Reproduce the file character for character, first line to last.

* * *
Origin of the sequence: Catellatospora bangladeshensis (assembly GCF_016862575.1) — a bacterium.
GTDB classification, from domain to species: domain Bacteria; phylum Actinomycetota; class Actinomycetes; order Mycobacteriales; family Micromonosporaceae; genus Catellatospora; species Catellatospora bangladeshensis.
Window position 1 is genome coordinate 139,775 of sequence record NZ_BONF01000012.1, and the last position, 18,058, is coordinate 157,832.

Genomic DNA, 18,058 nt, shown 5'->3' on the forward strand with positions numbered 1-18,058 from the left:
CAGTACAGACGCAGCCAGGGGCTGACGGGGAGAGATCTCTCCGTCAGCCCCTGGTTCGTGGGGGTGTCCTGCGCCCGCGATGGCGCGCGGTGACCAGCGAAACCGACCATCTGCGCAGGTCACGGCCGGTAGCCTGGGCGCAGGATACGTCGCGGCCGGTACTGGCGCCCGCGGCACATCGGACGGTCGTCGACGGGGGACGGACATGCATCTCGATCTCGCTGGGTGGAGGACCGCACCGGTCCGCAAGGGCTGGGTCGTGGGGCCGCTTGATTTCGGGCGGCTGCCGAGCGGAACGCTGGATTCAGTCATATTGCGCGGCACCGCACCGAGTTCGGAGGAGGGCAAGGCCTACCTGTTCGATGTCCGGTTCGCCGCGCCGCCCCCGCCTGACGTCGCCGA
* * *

Origin of the sequence: Catellatospora bangladeshensis (assembly GCF_016862575.1) — a bacterium.
GTDB classification, from domain to species: domain Bacteria; phylum Actinomycetota; class Actinomycetes; order Mycobacteriales; family Micromonosporaceae; genus Catellatospora; species Catellatospora bangladeshensis.
Window position 1 is genome coordinate 139,775 of sequence record NZ_BONF01000012.1, and the last position, 18,058, is coordinate 157,832.

Genomic DNA, 18,058 nt, shown 5'->3' on the forward strand with positions numbered 1-18,058 from the left:
CAGTACAGACGCAGCCAGGGGCTGACGGGGAGAGATCTCTCCGTCAGCCCCTGGTTCGTGGGGGTGTCCTGCGCCCGCGATGGCGCGCGGTGACCAGCGAAACCGACCATCTGCGCAGGTCACGGCCGGTAGCCTGGGCGCAGGATACGTCGCGGCCGGTACTGGCGCCCGCGGCACATCGGACGGTCGTCGACGGGGGACGGACATGCATCTCGATCTCGCTGGGTGGAGGACCGCACCGGTCCGCAAGGGCTGGGTCGTGGGGCCGCTTGATTTCGGGCGGCTGCCGAGCGGAACGCTGGATTCAGTCATATTGCGCGGCACCGCACCGAGTTCGGAGGAGGGCAAGGCCTACCTGTTCGATGTCCGGTTCGCCGCGCCGCCCCCGCCTGACGTCGCCGA